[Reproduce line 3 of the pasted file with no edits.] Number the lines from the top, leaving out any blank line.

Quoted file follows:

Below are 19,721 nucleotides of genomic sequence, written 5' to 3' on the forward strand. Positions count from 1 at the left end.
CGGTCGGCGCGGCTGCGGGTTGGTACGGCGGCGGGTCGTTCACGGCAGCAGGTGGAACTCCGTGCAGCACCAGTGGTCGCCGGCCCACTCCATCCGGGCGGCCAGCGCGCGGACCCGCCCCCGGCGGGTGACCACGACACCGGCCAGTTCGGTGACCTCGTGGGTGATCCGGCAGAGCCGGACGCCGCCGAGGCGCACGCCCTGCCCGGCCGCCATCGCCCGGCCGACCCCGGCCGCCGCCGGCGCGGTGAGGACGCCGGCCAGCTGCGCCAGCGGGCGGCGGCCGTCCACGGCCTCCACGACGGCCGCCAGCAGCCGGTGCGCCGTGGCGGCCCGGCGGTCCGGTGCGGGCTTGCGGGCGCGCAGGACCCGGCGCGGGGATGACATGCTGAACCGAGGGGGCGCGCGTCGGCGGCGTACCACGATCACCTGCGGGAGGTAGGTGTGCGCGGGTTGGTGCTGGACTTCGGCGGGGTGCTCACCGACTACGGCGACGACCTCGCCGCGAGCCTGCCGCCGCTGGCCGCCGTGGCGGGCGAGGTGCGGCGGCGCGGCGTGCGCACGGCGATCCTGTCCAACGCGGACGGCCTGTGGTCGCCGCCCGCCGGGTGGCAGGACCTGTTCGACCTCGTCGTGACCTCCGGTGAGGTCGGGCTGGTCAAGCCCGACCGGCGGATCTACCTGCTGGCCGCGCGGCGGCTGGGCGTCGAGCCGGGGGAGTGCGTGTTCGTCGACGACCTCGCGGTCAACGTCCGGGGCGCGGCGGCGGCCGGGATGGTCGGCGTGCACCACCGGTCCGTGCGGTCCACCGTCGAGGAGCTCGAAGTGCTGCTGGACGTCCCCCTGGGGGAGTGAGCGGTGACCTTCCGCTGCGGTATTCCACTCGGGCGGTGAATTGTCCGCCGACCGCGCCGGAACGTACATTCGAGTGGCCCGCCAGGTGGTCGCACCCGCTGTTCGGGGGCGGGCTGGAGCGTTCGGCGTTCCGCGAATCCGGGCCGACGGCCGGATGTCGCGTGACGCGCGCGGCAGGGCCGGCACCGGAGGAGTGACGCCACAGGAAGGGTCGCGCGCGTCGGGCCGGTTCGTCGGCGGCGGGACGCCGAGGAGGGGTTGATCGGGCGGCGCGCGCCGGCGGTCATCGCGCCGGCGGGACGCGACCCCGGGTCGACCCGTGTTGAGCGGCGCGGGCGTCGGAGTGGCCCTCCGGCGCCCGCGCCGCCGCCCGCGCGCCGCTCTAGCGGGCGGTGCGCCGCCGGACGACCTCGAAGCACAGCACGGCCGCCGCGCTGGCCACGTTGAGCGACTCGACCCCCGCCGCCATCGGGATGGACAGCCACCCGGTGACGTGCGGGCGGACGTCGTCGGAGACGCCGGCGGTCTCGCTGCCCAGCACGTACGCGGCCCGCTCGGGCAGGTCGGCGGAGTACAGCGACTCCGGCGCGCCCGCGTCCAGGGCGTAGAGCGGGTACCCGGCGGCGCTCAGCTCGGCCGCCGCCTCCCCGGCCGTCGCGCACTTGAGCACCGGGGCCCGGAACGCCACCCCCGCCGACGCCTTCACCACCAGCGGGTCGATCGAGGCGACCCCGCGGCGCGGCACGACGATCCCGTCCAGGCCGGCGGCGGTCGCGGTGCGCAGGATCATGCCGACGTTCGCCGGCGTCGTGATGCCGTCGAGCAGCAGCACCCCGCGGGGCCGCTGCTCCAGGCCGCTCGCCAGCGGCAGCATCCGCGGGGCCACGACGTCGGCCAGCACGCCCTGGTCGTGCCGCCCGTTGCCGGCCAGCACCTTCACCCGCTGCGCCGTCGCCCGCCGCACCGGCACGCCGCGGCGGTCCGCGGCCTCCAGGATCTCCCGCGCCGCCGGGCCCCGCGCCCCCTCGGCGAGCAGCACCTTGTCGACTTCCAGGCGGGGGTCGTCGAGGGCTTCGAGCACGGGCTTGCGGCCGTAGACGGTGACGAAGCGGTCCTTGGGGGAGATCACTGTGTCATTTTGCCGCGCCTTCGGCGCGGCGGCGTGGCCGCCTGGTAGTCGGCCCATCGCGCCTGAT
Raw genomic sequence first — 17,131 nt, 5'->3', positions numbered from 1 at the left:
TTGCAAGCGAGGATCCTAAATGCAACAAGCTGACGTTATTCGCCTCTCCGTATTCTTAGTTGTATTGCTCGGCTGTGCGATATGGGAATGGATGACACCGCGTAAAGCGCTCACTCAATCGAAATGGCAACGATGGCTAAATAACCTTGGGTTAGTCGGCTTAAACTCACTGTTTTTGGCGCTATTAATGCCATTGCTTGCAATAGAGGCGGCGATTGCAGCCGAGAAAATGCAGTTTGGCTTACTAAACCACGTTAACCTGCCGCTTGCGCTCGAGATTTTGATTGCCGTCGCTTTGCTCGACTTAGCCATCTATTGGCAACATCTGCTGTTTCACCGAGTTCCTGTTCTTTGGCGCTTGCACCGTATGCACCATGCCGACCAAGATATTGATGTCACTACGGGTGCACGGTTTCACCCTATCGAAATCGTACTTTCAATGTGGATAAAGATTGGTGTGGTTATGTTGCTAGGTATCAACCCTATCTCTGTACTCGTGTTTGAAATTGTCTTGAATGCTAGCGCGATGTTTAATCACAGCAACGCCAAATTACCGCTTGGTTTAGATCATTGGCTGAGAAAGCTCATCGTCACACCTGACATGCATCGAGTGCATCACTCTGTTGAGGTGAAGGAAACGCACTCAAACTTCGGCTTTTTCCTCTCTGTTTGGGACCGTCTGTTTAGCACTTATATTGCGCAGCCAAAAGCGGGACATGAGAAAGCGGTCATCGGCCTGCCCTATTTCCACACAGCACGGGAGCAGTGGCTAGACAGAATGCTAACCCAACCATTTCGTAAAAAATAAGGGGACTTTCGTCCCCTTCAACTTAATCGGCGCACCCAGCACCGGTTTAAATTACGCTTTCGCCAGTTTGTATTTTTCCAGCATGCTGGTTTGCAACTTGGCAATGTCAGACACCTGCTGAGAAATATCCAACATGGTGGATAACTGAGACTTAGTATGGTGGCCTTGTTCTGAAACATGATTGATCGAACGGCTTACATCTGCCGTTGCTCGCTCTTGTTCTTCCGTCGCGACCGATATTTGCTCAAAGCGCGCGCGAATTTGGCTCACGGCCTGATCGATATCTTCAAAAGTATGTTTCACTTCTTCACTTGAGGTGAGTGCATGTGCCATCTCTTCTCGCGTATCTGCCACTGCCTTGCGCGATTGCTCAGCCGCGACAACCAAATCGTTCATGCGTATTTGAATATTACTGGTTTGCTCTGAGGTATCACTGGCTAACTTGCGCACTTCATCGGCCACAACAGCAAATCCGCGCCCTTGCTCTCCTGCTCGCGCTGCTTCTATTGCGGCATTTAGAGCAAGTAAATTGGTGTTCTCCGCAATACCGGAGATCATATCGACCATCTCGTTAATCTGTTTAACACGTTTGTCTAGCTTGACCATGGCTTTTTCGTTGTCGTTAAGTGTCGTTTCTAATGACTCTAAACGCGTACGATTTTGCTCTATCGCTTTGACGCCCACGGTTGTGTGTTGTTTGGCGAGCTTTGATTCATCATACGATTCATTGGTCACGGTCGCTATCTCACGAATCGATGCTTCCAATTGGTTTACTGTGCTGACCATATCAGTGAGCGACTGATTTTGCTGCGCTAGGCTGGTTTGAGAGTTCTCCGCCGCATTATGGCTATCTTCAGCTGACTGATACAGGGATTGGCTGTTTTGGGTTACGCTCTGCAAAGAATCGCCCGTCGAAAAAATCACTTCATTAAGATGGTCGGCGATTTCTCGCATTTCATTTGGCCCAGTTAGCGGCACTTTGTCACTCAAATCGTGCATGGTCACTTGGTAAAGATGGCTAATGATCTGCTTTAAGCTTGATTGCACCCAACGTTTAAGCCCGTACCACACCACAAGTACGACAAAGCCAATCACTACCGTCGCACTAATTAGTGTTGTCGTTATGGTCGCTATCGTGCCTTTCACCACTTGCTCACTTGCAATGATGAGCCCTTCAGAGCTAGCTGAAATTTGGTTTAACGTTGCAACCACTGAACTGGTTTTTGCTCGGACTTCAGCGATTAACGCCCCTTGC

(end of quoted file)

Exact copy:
Raw genomic sequence first — 17,131 nt, 5'->3', positions numbered from 1 at the left: